36. Fahik Ak Says:

    Scott, rhanks for alerting me to the existence of sneerclub. As a cis (?) fellow nerd I don’t normally learn about such things. Good stuff. They don’t seem that upset about your desneering and seem to be wishing you well. They also seem not that happy with the attention:
    “My recollection of what happened is that we were a few posts into a back and forth—we’d sneered at him, so he posted a thing about us, we linked to that thing, and so on. At some point he made the complaint that we spend so much time on him, and a few people made the point that we were only spending so much time on him because he kept talking about us. If he stopped stepping in to talk about us, ‘social justice’ topics, and so on, then we’d stop linking to his blog. Which he did stop, and then we stopped. (I did keep reading his blog tho, cuz he makes good compsci posts and the lack of nerd angst was refreshing.)

    And now, months later, he’s back. Who’s obsessed with whom, Dr. Aaronson?”

  37. marxbro Says:

    @Scott #33

    It’s seems particularly strange to compare SneerClub, a group who is just using their freedom of speech, to the Taliban, and then make the claim that they display the “worst aspects of outrage culture”. You seem to be the only one outraged here.

  38. Chrisjen Avasarala Says:

    Scott #0,

    >the people who care most about the environment having denounced and marginalized the most reliable source of carbon-free energy, the one that probably had the best chance to avert our planet’s terrifying future.

    I doubt that. Long story short: energy payback time is much better using solar energy.

    PS: congrats on the de-sneering part

  39. someone Says:

    @Matthew #29:

    Sounds like a great idea. Can you give more details on how to do that?

  40. Scott Says:

    Fahik #35: A Google search will show that the charge is factually false—sneerclub had a bunch of posts attacking me before I ever said anything about them here. (I’d go and find them now, but I don’t want to risk violating my policy, and also I need to run to give a talk.)

    More importantly, I’ve been completely open here about my unfortunate psychological tic of being obsessed with the people who hate me, and why they hate me, and what I could do to make them hate me less. And I’ve been working to overcome that obsession.

    I wish the sneerers could be equally open about their obsession with hating me (and Paul Graham and Scott Alexander and Steven Pinker and Eliezer Yudkowsky and Julia Galef etc.), out of all the problems in the world to which their energies might be devoted.

  41. darkar Says:

    This entire affair has me worried about the future of the rationalist movement, but comments like those of sad anon have made my fears particularly acute. I have been a casual reader of the CW threads and have been glad to see civil and rational discussion of a variety of ideas. I found many of these ideas objectionable, but it was heartening to see discussion norms where they could be argued on their merits without devolving into toxicity.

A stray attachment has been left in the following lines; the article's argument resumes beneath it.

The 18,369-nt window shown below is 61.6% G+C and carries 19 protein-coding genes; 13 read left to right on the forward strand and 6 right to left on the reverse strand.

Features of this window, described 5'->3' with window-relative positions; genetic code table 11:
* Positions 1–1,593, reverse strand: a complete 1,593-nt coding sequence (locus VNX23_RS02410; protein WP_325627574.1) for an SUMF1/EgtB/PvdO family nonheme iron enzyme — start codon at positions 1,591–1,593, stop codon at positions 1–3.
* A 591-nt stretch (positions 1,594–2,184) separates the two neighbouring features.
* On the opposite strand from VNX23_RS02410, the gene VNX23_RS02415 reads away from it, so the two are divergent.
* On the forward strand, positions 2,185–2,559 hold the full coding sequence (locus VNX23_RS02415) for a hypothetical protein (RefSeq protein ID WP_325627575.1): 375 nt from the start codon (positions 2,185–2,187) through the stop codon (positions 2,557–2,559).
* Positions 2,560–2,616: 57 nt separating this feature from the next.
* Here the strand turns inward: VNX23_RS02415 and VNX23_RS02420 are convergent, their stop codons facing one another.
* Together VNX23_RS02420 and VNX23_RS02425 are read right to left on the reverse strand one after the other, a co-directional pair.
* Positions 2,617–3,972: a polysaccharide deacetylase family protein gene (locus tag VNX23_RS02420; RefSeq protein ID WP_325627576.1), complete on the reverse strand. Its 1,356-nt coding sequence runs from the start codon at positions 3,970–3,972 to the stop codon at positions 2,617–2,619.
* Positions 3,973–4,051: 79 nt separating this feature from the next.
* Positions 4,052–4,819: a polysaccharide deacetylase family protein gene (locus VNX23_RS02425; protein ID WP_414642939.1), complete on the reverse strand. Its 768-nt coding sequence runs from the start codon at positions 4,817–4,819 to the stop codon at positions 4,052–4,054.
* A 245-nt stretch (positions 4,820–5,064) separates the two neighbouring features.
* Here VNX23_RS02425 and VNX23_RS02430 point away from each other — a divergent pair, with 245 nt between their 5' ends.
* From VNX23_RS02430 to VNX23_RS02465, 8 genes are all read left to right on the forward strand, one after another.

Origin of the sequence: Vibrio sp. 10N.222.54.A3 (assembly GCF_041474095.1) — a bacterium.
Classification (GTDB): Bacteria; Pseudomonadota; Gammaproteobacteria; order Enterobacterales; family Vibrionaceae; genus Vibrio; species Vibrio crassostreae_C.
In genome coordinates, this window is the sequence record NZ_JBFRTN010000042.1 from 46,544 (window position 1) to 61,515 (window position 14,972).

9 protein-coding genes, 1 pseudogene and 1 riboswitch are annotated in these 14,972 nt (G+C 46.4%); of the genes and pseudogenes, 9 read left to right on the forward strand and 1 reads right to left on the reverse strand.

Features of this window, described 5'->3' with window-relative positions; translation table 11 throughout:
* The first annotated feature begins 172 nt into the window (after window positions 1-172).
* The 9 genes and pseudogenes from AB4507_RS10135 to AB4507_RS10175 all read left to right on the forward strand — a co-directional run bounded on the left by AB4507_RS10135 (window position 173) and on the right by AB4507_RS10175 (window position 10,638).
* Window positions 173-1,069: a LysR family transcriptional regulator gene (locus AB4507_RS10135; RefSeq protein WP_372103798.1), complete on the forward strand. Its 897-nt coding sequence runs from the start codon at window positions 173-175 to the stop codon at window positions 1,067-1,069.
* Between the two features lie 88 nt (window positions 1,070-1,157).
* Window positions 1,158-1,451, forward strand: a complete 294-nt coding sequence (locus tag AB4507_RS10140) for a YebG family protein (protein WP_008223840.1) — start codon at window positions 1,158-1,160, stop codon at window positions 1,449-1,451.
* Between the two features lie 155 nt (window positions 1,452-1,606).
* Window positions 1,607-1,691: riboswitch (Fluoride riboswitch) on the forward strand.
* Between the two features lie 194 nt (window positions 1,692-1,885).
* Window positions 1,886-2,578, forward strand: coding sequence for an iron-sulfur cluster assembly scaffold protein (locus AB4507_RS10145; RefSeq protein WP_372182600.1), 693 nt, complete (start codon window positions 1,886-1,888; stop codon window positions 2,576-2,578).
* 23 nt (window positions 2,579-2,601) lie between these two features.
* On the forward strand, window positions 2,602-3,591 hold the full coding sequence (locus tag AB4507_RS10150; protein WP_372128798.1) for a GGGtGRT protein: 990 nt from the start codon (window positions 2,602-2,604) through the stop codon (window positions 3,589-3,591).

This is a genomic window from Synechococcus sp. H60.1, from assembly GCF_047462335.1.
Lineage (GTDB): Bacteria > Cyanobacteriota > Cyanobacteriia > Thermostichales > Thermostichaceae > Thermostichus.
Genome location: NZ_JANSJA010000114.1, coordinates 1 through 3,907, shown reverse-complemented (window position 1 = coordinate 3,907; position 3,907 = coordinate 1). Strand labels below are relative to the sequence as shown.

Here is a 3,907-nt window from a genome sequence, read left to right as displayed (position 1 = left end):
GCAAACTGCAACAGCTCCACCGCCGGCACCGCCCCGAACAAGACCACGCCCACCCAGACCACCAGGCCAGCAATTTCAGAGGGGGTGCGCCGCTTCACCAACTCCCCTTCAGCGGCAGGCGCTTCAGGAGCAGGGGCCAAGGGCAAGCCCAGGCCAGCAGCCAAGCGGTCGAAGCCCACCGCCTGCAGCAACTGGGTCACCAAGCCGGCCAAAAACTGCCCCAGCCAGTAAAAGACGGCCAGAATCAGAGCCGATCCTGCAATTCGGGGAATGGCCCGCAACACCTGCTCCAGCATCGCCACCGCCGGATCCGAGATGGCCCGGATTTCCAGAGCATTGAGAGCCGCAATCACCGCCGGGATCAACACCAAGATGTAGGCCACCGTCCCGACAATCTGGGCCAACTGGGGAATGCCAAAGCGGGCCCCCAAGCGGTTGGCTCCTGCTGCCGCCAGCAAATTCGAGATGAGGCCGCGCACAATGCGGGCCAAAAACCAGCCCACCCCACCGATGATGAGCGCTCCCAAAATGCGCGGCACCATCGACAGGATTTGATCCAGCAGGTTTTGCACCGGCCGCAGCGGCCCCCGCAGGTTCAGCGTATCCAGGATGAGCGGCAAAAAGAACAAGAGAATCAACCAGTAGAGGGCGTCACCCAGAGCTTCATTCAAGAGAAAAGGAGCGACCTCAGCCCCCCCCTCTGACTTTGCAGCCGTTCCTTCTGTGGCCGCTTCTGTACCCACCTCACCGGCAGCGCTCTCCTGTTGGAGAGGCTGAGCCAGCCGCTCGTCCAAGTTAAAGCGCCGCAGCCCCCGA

What I think I failed to grasp, which may seem blindingly obvious but for whatever reason I didn’t realize until now, is that the arguments with white nationalists are not object-level disagreements about the science of genetics and intelligence but a fundamental value difference. If the project of epistemic rationality is to discover the truth of the world as it is and the response to that truth by some is what I and many others would call evil, what is our response? If ethnostates are in fact more stable and enjoy higher social trust, what should people who value stability over human dignity and egalitarianism do? What do you do when your values conflict with the values of others? It doesn’t seem like free speech and civil discussion norms are enough to solve this issue.

    I cannot stand SneerClub. I visited the subreddit once, left it in disgust, and only really thought about it with confusion and sadness that some people would choose to spend so much of their time and energy hating other people. Now I think I can at least understand the mindset, how someone who values diversity and dignity could become frustrated by the norms of many rationalist communities and their tolerance of values that simply _do not fit_ with liberalism.

    Is the only resolution to this issue ever-increasing tribalism? Must rationalist communities choose between moderating out the white nationalists or scaring away the liberals? Where does this end up?

  42. Scott Says: